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Giants continue Jay Fund support without former HC Tom Coughlin

For the first time in several years, the Jay Fund's organizer was not on hand at the Giants' training facility. But it didn't slow down the fun had by all.
Tom Coughlin wasn’t at the New York Giants training facility on Thursday for the Jay Fund’s Sunday Blitz. Instead, he was wrapped up in the consuming role of being executive vice president of football operations for the Jacksonville Jaguars. 
 
It was a first for Coughlin to not be at the event, which has become a regular on his calendar the past several years.
 
Even last year in the first offseason following his departure as Giants head coach, Coughlin was welcomed back to the team’s facility to host the Sundae Blitz, which is an annual event hosted by the Giants at their facility next to MetLife Stadium. 
 
The invitees are children battling cancer, often flanked by siblings and parents who have sacrificed much for their health. The day takes the cancer patients – some in remission and many who still have regular treatment – and gives them a day away from worries and concerns.
 
They tour the fieldhouse and run through drills, just like Giants players. They try on uniforms, meet players, get photos and cap the fun-filled day with ice cream sundaes, hence the event’s name.
 
Thursday’s event, run by Coughlin’s Jay Fund charity, functioned like any other day even with the absence of the former Giants head coach.
 
Coughlin said that the “Jay Fund is very much alive and well in New York/New Jersey even without my presence after 14 years.” 
 
The Giants organization volunteered time from staff members and players for the event, working with personnel from the Jay Fund.
 
“The New York Giants have made it possible to continue this event at their facility and in doing so will entertain families of children with cancer.  Guests enjoy the facility by participating in demonstrations by Strength & Conditioning, Equipment and Training [staff] around the field house,” Coughlin told Metro. “This allows children a day to ‘leave cancer in the parking lot’, run on the field, tour the building, have their names announced and faces on the video boards as an NFL player would – all of this is a new and exciting experience...  The Jay Fund has always had great support from the Mara and Tisch families [Giants owners], allowing us to utilize the facilities and provide this wonderful day to these families battling the unimaginable.  Without the support and approval of the New York Giants this would not be possible, the organization has gone to great lengths to make this day possible and the Jay Fund is very grateful.”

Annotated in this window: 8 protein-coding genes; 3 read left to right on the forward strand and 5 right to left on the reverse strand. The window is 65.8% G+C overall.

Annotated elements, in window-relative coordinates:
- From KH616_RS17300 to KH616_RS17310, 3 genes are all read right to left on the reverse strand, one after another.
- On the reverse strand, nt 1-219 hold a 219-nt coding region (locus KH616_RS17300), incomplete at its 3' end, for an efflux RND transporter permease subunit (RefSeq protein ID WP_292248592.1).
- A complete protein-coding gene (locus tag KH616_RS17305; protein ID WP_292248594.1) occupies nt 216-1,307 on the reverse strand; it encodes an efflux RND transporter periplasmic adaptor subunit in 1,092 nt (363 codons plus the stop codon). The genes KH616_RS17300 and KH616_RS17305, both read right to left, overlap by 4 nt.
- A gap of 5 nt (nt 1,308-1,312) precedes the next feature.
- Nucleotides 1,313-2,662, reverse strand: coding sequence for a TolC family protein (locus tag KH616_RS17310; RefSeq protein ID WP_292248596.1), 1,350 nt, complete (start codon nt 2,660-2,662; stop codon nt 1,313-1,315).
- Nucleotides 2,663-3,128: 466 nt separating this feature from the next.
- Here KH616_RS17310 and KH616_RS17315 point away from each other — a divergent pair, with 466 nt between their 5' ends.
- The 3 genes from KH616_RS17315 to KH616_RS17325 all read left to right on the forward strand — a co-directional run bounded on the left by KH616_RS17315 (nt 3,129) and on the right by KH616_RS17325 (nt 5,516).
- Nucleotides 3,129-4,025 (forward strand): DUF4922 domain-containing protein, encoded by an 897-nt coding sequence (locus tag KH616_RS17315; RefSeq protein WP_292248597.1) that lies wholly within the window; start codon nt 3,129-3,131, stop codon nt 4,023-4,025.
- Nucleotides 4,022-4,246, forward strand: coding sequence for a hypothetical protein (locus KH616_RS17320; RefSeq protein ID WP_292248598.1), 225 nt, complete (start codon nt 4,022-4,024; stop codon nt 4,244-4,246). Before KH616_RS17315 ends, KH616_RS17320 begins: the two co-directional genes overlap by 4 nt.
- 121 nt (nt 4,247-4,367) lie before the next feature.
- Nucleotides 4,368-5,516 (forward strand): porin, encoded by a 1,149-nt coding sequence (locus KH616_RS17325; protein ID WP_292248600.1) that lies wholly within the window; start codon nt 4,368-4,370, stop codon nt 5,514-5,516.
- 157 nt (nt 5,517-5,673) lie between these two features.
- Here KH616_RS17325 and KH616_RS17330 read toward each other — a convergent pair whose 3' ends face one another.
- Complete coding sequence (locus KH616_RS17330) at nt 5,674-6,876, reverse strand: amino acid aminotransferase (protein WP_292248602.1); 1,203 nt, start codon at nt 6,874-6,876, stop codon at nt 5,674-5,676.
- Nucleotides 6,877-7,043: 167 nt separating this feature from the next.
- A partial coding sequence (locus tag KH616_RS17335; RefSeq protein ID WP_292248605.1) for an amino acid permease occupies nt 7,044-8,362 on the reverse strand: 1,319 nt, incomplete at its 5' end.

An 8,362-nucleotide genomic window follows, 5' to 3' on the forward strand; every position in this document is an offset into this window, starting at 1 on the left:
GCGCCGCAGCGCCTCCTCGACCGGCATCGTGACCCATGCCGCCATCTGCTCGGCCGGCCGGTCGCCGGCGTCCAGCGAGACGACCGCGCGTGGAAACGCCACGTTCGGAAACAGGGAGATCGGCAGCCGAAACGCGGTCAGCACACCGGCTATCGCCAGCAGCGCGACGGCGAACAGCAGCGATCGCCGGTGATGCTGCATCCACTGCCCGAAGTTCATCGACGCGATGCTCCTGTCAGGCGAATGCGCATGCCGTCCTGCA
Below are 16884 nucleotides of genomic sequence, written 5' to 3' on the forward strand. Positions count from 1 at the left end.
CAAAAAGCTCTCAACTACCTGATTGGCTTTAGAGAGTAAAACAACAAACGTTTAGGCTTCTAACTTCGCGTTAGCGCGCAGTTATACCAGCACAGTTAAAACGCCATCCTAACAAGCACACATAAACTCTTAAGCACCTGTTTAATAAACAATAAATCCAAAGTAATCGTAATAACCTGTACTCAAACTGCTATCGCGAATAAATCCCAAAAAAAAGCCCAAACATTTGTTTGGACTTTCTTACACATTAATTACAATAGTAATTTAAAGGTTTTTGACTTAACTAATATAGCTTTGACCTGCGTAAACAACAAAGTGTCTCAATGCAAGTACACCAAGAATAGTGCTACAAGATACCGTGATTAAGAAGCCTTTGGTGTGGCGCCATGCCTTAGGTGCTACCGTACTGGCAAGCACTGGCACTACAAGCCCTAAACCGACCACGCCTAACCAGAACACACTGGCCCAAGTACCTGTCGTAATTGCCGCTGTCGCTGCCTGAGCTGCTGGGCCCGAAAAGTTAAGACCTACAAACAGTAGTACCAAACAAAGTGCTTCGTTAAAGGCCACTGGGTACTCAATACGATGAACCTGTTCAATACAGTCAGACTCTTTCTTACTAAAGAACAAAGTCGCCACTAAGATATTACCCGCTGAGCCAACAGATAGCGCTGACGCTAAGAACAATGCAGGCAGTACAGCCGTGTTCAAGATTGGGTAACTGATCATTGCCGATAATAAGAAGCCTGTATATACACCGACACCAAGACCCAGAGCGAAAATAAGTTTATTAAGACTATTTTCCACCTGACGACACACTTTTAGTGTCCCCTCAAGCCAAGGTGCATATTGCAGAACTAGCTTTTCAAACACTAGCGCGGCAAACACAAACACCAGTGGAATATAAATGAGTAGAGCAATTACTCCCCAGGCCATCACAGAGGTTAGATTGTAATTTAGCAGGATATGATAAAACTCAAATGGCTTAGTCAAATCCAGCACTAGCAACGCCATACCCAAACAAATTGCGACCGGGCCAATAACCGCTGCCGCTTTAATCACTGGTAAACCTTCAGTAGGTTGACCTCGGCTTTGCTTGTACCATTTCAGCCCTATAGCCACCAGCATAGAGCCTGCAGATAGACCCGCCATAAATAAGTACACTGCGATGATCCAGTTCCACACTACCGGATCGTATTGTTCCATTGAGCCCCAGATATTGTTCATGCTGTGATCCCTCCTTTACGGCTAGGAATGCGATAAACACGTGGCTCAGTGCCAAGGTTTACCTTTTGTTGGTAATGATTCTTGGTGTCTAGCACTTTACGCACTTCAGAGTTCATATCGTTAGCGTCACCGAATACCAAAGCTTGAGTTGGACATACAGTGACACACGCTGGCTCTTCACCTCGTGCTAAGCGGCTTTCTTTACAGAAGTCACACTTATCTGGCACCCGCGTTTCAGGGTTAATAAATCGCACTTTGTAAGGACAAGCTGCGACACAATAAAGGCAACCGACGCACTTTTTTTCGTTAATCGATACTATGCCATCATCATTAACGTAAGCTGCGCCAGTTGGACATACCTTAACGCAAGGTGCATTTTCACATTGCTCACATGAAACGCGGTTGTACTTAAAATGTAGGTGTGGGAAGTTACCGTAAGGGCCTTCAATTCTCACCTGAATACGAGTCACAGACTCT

Founded in 1996, Coughlin’s Jay Fund was inspired by a former player he coached at Boston College who developed cancer late in the 1991 season. The organization assists families financially and also aids in the quality of life of the families who put so much into the care of a child with cancer.
 
The Jay Fund works closely with families in need of a support network during a time that tests their emotions and finances.
 
“Not a day goes by that I don’t think of the Jay Fund and the spirit of Jay McGillis.  We have touched over 4,000 families of children battling cancer, giving them support and hope for the future,” Coughlin said. “Over $8 million in grants have been awarded to provide financial, emotional and practical support.  Our efforts continue to cultivate sponsorships and opportunities to share the passion with people who may not know of our mission.  The spirit of Jay McGillis will always be there.”
 
And apparently, the Giants as an organization continue to “be there” for Coughlin and the Jay Fund as well.

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